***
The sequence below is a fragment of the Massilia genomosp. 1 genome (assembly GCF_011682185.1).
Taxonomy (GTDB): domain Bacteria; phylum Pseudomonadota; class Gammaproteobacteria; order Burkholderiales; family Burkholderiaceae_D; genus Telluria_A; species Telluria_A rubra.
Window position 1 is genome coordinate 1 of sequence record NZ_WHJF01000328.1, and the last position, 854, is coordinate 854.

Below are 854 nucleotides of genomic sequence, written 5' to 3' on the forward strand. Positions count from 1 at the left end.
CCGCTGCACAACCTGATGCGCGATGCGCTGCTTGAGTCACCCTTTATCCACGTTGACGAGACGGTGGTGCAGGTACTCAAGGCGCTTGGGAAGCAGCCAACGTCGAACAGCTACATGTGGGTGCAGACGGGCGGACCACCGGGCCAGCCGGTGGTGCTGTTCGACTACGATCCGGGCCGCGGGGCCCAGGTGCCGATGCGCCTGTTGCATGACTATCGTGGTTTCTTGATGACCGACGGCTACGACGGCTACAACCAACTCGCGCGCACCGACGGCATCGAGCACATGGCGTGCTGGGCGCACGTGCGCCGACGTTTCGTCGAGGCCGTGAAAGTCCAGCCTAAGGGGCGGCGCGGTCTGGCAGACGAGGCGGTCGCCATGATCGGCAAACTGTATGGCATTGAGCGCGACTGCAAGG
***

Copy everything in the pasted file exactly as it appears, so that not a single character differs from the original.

The sequence below is a fragment of the Massilia genomosp. 1 genome (assembly GCF_011682185.1).
Taxonomy (GTDB): domain Bacteria; phylum Pseudomonadota; class Gammaproteobacteria; order Burkholderiales; family Burkholderiaceae_D; genus Telluria_A; species Telluria_A rubra.
Window position 1 is genome coordinate 1 of sequence record NZ_WHJF01000328.1, and the last position, 854, is coordinate 854.

Below are 854 nucleotides of genomic sequence, written 5' to 3' on the forward strand. Positions count from 1 at the left end.
CCGCTGCACAACCTGATGCGCGATGCGCTGCTTGAGTCACCCTTTATCCACGTTGACGAGACGGTGGTGCAGGTACTCAAGGCGCTTGGGAAGCAGCCAACGTCGAACAGCTACATGTGGGTGCAGACGGGCGGACCACCGGGCCAGCCGGTGGTGCTGTTCGACTACGATCCGGGCCGCGGGGCCCAGGTGCCGATGCGCCTGTTGCATGACTATCGTGGTTTCTTGATGACCGACGGCTACGACGGCTACAACCAACTCGCGCGCACCGACGGCATCGAGCACATGGCGTGCTGGGCGCACGTGCGCCGACGTTTCGTCGAGGCCGTGAAAGTCCAGCCTAAGGGGCGGCGCGGTCTGGCAGACGAGGCGGTCGCCATGATCGGCAAACTGTATGGCATTGAGCGCGACTGCAAGG